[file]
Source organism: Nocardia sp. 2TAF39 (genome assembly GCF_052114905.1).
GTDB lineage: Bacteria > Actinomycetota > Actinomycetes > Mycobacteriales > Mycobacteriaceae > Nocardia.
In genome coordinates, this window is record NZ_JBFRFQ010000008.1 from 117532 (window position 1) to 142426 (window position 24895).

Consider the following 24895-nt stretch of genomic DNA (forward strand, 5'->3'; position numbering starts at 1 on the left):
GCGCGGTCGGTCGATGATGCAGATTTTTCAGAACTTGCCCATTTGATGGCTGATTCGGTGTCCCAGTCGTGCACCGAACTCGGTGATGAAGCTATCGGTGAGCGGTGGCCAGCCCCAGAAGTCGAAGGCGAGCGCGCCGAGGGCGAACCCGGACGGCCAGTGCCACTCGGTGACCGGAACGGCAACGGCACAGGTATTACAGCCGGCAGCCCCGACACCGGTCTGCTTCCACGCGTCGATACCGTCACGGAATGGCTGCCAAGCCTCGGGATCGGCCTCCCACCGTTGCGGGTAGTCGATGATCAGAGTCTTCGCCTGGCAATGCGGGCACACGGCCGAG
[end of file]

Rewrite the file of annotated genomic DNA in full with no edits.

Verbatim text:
Source organism: Nocardia sp. 2TAF39 (genome assembly GCF_052114905.1).
GTDB lineage: Bacteria > Actinomycetota > Actinomycetes > Mycobacteriales > Mycobacteriaceae > Nocardia.
In genome coordinates, this window is record NZ_JBFRFQ010000008.1 from 117532 (window position 1) to 142426 (window position 24895).

Consider the following 24895-nt stretch of genomic DNA (forward strand, 5'->3'; position numbering starts at 1 on the left):
GCGCGGTCGGTCGATGATGCAGATTTTTCAGAACTTGCCCATTTGATGGCTGATTCGGTGTCCCAGTCGTGCACCGAACTCGGTGATGAAGCTATCGGTGAGCGGTGGCCAGCCCCAGAAGTCGAAGGCGAGCGCGCCGAGGGCGAACCCGGACGGCCAGTGCCACTCGGTGACCGGAACGGCAACGGCACAGGTATTACAGCCGGCAGCCCCGACACCGGTCTGCTTCCACGCGTCGATACCGTCACGGAATGGCTGCCAAGCCTCGGGATCGGCCTCCCACCGTTGCGGGTAGTCGATGATCAGAGTCTTCGCCTGGCAATGCGGGCACACGGCCGAG